- About SCMS
- Vera Beths
- Steven Dann
- Marc Destrubé
- James Dunham
- Mark Fewer
- Eric Hoeprich
- Christopher Krueger
- Myron Lutzke
- Marilyn McDonald
- Douglas McNabney
- Mitzi Meyerson
- Pedja Muzijevic
- Anca Nicolau
- Jacques Ogg
- Loretta O'Sullivan
- Lambert Orkis
- Paolo Pandolfo
- William Purvis
- Marc Schachman
- Jaap Schröder
- Andrew Schwartz
- William Sharp
- Ian Swensen
- Lucy van Dael
- The Collection
Free and open to the public, but registration is required (contact firstname.lastname@example.org);
Also available via live webcast: click the screen below at the time of the conference sessions (EDT) .
All Symposium events take place at the
National Museum of American History, Constitution Ave. at 14th St. NW, Washington, DC.
Organized by the Smithsonian’s Kenneth Slowik, the symposium will explore several topics germane to the teaching of historically informed performance practice (HIP) to collegiate and graduate students in the United States.
As an inspirational prelude to the symposium itself, on Thursday evening 7 May at 7:30, Benjamin Bagby, co-founder of the medieval ensemble Sequentia, will present his hour and one quarter long solo recitation of the first part of the great medieval Anglo-Saxon saga "Beowulf." Of this re-construction of the art of the bardic story-teller, the New York Times wrote: "Mr. Bagby comes as close to holding hundreds of people in a spell as ever a man has... That is much too rare an experience in theater."
On Friday afternoon 8 May (2:00-3:30), a panel led by David Stull, President of the San Francisco Conservatory of Music, will examine the present state of HIP teaching in America and the perils and potentials of its future. Other panelists include:
• Fred Bronstein, Dean of the Peabody Institute
• Ross Duffin, Director of Historical Performance Practice Programs, Case Western Reserve University
• Andrea Kalyn, Dean of the Oberlin College Conservatory of Music
• Dana Marsh, Coordinator, Historical Performance Institute at Indiana University
• Benjamin Sosland, Administrative Director of Juilliard Historical Performance
Also on Friday afternoon (3:45-5:15), a roundtable will bring together several Fourth Estate observers of the impact HIP continues to have on American concert life. Chaired by Donald Rosenberg (editor of Early Music America’s EMAg, former music critic for The Plain Dealer [Cleveland], The Pittsburgh Press, and the Akron Beacon Journal, and four-term past president of the Music Critics Association of North America), the participants will include, among other music journalists:
• Heidi Waleson, The Wall Street Journal
• Anne Midgette, The Washington Post
• Tim Smith, The Baltimore Sun
• David Patrick Stearns, The Philadelphia Inquirer
Two musical highlights of the symposium will be the Friday and Saturday evening concerts (7:30), during which over forty undergraduate and graduate students from Yale, the Juilliard School, the Peabody Institute, Case Western Reserve University, the Oberlin College Conservatory of Music, Indiana University, and the San Francisco Conservatory of Music will perform a wide variety of works ranging from medieval chansons to Haydn string quartets, and including a French baroque chamber opera and an eight-piece Renaissance wind band.
Harvard’s Thomas Forrest Kelly will lead the 9 May Saturday morning session (10:00-11:30 and 11:45 to 1:00), which will investigate the role of the historical imagination in the performance of medieval and renaissance music. He will be joined by performer/scholars:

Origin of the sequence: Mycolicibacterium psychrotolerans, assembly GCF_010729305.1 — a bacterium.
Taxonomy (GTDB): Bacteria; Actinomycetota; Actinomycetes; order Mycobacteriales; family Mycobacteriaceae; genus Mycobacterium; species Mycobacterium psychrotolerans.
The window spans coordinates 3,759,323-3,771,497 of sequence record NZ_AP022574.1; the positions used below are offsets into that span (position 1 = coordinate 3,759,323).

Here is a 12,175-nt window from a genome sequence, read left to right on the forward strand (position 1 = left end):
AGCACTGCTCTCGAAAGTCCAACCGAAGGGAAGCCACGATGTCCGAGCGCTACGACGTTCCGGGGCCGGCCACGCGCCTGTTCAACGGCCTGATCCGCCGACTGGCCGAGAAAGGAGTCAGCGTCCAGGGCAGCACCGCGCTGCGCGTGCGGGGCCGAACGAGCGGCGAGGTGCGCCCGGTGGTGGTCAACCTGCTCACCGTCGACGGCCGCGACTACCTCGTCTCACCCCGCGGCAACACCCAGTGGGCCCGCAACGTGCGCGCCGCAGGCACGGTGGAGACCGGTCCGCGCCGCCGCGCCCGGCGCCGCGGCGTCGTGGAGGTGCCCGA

• Benjamin Bagby: Sequentia, Université de Paris—Sorbonne
• Alexander Blachly: Pomerium, University of Notre Dame
• Susan Hellauer: Anonymous 4, CUNY Queens College
Saturday afternoon (2:00-3:30 and 3:45-5:15), Kenneth Slowik swings the focus to a consideration of the importance historically informed performance might have in teaching music of the later 19th and early 20th centuries. Colleagues who will participate in this discussion, which will draw heavily on the information conveyed in early recordings, are:
• George Barth: Stanford University
• Malcolm Bilson: Cornell University
• Amy Blier-Carruthers: Royal Academy of Music, London
• Corey Jamason: San Francisco Conservatory of Music
Assisting with a demonstration of how HIP can interact with music of Smetana will be the University of Maryland’s Excelsa Quartet.
The first 10 May Sunday morning session (10:00 to 11:15) will feature Daniel Boomhower, Head of Reader Services at the Library of Congress, who will discuss the role of his LofC predecessor O. G. Sonneck in illuminating the culture of concert life in early America. A series of short papers on various HIP topics, presented by musicology students from a number of different schools, will follow.
The second Sunday morning session (11:30 to 12:30) will be a roundtable, moderated by Slowik, with Yale Collection of Musical Instruments director William Purvis, Library of Congress curator Carol Lynn Ward Bamford, and clarinet performer/scholar Eric Hoeprich of Indiana University and the Royal Conservatoire in The Hague. They will discuss how one might go about assembling the complement of wind instruments needed for HIP readings of Brahms or Mahler symphonies.
The symposium will end with closing remarks (at 12:30) by Princeton University's Wendy Heller, followed by a brief public discussion.
To register for all or part of the symposium please email Jane Woodall at email@example.com.
For further information about the symposium please contact Jaya Kaveeshwar at firstname.lastname@example.org.